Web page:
I have felt an ocean breeze on my undercarriage, and I highly endorse the sensation. (Ever since Melissa McCarthy purred about the heat from her “undercarriage” to an object of seduction in Bridesmaids, that’s been my term of choice for the area, but for those unaware I’m talking about the lowest part: my crotch, okay?)
Last summer, I went to a clothing-optional resort in Jamaica on a solo trip that was half dare, half self-care adventure. The locale—Hedonism II in Negril—has a playfully erotic vibe and nightly parties (plus a “romping shop”) where couples and wannabe couples can connect. I didn’t leave with any new notches on my belt, but I gained something I could never have anticipated: a sunny, new DGAF attitude toward my own body.
I dislike the assumption that every woman has body-image issues, like they’re handed out with your first bra or tampon purchase. But over 31 years of femaledom, I have discussed the subject with enough women to know that, of course, body concerns are more than common. I’ve been lucky enough not to have any major ones, but sure, there are things I would change; sometimes an unfortunate photo at a bad angle will have me reconsidering my laissez-faire approach to pasta and Cheetos. Still, I don’t hate my medium-sized, curvy-in-good-spots-I-think-sorta-probably body. I feel grateful about that.
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Of course, there’s a whole universe between not hating the sight of yourself in a mirror and wanting to strip down naked in public on a beach of strangers. I’ve always paused at that moment of arrival at a regular beach, with friends or family, when we throw down our towels and bags and umbrella and suddenly it’s time to … take off every item of clothing, until I’m essentially standing there in public in my underwear. What a concept! Hanging out with my friends or my aunts and uncles or, on more than one occasion, coworkers, with the possibility of their glimpsing an errant nipple. How do we pretend this is normal?!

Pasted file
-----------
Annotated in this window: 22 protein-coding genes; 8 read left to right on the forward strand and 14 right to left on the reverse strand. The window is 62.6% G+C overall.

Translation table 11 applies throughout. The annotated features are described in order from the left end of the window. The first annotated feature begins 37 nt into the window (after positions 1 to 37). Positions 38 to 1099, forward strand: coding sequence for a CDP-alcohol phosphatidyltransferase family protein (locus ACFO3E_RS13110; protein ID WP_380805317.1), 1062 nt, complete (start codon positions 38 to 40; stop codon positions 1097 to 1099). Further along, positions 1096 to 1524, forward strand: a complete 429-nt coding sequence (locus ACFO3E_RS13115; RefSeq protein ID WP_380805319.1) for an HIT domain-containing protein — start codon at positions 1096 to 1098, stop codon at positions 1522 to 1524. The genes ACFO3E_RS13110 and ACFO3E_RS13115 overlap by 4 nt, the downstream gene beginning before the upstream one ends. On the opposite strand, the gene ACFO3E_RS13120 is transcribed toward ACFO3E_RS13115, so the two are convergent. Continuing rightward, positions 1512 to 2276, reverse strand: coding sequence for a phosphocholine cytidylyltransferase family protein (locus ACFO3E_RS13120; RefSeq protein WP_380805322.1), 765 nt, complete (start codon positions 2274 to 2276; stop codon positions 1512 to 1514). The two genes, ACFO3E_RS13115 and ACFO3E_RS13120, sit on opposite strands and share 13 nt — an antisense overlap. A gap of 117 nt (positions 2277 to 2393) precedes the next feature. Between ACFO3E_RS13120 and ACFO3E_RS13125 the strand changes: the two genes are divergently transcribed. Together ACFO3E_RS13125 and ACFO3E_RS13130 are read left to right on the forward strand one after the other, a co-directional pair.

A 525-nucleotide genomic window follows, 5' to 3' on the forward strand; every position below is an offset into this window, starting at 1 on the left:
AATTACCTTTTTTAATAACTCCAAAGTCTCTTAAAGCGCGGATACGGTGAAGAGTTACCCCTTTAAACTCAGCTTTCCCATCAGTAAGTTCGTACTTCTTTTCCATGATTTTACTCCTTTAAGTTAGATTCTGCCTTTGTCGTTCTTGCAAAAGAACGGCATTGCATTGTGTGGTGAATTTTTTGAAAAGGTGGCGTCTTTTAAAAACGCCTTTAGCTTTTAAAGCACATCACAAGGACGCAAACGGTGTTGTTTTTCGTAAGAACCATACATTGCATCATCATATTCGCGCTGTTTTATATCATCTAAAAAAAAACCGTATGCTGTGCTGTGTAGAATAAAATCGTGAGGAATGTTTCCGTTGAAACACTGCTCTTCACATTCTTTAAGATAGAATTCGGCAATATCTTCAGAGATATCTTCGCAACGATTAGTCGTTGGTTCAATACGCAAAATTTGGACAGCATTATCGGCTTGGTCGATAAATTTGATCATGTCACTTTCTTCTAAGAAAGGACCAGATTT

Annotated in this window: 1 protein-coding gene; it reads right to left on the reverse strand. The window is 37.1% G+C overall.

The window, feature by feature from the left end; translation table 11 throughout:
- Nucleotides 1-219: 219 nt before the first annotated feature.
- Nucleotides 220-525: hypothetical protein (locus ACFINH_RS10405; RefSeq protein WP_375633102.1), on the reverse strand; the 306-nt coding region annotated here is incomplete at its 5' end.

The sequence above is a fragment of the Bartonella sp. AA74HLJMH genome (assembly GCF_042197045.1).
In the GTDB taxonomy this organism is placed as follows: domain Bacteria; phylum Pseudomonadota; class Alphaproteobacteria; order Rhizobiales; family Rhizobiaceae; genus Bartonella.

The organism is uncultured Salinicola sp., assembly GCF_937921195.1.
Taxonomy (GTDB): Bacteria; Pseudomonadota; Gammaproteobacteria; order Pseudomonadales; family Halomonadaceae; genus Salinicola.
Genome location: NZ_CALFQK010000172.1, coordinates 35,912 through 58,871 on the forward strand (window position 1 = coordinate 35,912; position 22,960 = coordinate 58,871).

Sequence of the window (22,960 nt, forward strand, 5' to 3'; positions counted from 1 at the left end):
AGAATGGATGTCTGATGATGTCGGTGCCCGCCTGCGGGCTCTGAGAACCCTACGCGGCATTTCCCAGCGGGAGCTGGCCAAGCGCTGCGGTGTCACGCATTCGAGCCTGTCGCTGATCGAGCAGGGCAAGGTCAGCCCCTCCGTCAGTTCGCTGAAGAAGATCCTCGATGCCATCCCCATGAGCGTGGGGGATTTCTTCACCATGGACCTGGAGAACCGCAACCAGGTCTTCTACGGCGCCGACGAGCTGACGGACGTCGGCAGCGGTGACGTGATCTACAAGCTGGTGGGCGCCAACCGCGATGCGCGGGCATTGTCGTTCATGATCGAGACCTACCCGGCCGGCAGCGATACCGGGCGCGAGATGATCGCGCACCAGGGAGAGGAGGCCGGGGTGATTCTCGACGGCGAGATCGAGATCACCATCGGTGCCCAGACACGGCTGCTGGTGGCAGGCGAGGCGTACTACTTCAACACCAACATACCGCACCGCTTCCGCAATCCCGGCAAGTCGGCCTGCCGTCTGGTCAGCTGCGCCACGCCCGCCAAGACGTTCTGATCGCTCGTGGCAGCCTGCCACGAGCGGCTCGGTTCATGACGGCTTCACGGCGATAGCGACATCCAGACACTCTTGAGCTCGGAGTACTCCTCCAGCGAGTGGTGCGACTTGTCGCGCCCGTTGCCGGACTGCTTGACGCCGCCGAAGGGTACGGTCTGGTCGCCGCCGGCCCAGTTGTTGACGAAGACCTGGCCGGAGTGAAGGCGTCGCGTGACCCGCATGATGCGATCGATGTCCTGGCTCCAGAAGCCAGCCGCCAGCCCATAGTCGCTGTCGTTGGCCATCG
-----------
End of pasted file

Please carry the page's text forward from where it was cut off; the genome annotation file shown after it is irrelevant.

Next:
I assumed that moment of unveiling would be even more terrifying at a nude beach. So I took my time with it, removing my bikini top first, waiting 45 minutes, and then tearing off the bottoms. Aside from the immediate surprise of wind whistling between my upper thighs, I was struck by how un-different the experience was from the typical undressing. A bikini is truly so little fabric to begin with. And when I was finally naked, no one on the nearby lounge chairs even batted an eye. They had been naked the whole time.
It wasn’t the small triumph of undressing that gave me the confidence boost that persists today, however; it was looking at all the other people’s bodies. It may sound counterintuitive, but I got a boost just standing among them.
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Women at the resort ranged in age from their early twenties to their mid-sixties. Some of the younger couples were super fit, and probably chose the resort to revel in each other’s hard-earned conventional beauty. I toasted my all-inclusive frozen drinks to them. I admired those impossibly sexy dimples above the women’s butts, or, on the men, those V-shaped muscles that seem to point directly to their junk. They were like sculptures, careful paintings. Art.